And let’s not forget the most obvious claim to his innocence—his play during the 1918 World Series, batting almost .400 and committing no errors.

Here was a player that had the talent and capability to re-write the record books. If he had played as long as Ty Cobb, there could have been a very real chance that Pete Rose would have been chasing Jackson for the hit record instead of Cobb.

Pete Rose, three years after he retired as an active player, was placed on the permanent ineligibility list from baseball amid accusations that he gambled on games while he played and managed the Cincinnati Reds.

In 2004, Rose admitted to betting on baseball games but never against his own team.The Baseball Hall of Fame bans players on the “permanently ineligible” list from induction. Rose’s possible reinstatement and election to the Hall have been topics of many debates.

As to the players who have admitted to steroid use, why do they get the opportunity to “rehabilitate” themselves and still be allowed to earn millions of dollars to play a game?

Neither Jackson nor Rose had second or third chances offered to them.

The rules don’t allow players caught gambling to be suspended. And yet, the use of steroids has run rampant for years before someone finally cried, “enough!”

There had to be a reason why players all of a sudden were hitting 40-60 home runs a season instead of 20-35.

There had to be a reason why a player who for most of his career could never hit above .250 all of a sudden was leading the league in batting average at .345.

There had to be a reason why over one offseason, players who previously weighed in at 185-225 lbs. shot up to 230-250 lbs. and actually gained speed, bat speed, and strength.

Aren’t these players cheaters as well? Didn’t they change the outcome of games?

There has been a spate of no-hitters thrown this year. A lot of people seem to think that it’s the age of the pitchers again. I don’t think it’s ability of the pitchers, it’s just that now the players don’t have the bat speed and strength to hit it out of the park like they used to.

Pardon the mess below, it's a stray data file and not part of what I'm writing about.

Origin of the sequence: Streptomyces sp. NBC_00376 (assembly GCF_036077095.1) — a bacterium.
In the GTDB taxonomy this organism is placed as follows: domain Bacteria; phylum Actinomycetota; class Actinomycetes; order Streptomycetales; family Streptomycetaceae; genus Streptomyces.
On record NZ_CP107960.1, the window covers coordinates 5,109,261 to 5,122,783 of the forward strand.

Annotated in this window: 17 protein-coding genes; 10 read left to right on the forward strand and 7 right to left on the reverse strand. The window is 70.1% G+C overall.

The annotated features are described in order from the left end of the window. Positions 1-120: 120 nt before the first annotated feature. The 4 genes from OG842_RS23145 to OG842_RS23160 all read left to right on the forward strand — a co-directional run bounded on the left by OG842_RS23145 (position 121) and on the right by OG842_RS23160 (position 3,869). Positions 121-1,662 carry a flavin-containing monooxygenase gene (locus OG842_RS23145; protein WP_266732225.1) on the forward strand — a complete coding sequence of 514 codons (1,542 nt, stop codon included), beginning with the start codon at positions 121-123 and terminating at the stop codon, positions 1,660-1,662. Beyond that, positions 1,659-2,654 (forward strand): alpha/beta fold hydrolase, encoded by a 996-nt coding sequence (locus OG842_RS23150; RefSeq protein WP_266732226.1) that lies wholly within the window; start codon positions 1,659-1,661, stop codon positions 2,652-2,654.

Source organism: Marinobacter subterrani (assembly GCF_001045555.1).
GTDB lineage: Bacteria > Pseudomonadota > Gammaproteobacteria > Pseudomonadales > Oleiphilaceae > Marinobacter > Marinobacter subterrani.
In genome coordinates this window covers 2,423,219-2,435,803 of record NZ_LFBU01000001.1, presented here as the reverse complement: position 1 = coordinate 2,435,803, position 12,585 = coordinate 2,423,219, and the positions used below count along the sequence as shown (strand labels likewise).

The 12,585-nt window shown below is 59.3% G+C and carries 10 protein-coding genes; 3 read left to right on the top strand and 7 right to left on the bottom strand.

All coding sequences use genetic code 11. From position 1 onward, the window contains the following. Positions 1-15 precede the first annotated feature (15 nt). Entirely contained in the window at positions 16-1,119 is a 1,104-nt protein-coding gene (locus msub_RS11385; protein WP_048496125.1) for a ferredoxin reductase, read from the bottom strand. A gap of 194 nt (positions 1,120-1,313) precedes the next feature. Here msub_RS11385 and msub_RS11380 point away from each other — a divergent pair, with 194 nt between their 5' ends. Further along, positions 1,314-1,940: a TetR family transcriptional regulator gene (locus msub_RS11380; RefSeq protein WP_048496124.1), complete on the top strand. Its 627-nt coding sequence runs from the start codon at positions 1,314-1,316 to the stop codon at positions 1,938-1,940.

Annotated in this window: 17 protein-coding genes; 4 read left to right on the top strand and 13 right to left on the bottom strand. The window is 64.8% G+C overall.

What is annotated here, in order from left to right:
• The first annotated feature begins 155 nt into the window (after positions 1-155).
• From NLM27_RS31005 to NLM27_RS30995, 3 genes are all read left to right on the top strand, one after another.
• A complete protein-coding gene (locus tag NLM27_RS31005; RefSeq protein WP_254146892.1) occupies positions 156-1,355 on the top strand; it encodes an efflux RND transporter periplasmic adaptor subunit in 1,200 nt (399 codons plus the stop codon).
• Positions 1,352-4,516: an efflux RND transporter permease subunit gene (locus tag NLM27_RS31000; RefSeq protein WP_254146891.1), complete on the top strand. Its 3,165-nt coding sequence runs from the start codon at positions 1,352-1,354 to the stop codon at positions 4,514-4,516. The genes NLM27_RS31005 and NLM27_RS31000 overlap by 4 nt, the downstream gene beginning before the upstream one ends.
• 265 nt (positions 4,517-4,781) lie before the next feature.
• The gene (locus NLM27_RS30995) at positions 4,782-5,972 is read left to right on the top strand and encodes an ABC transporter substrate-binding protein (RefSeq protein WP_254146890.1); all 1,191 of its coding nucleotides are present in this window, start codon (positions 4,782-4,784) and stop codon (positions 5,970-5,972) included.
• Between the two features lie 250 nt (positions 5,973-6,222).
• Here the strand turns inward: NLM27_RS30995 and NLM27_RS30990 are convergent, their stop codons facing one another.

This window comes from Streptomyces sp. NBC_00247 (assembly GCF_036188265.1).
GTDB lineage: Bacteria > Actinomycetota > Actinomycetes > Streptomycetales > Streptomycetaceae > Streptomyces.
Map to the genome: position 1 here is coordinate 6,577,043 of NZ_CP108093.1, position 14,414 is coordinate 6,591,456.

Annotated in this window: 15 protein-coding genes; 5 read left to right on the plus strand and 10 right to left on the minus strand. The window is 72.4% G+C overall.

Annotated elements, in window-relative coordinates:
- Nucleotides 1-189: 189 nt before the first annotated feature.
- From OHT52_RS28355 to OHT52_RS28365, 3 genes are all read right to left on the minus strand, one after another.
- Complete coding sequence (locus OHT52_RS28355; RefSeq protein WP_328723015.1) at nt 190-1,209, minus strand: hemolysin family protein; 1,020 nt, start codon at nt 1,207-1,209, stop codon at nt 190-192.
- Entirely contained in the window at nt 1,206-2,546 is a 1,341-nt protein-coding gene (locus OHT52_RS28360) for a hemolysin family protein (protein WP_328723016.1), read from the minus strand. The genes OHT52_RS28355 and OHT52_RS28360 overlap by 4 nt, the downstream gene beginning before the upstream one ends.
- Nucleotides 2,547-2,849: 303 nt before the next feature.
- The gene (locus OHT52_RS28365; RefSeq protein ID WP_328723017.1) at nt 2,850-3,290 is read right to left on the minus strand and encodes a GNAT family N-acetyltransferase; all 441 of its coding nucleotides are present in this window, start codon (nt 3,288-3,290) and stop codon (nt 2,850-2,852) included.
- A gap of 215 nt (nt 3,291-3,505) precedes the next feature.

Both Jackson and Rose were phenomenal players who achieved their accomplishments without the use of chemicals.

Did they cheat?

For Jackson, I doubt that we’ll ever find out the truth, but I put him in the same light as Jim Thorpe who had his Olympic medals taken away because someone took advantage of him.

Jackson should have his ban lifted and be inducted into the Hall of Fame.

He was one of the best hitters of his time (a career .356 hitter over 12 years) and if he had played as long as Cobb did (23 years) he could have easily had almost 3,400 hits.

As for Rose, the majority of his accomplishments were achieved far before his gambling ever took place. His style of play got him the nickname “Charlie Hustle.” Would that indicate to anyone that he was throwing games? 

Remember, this was the guy that blasted Ray Fosse in an All-Star Game because he was so bent on winning.

Here’s a question for you: Why do steroid users get second and third chances and gamblers get none?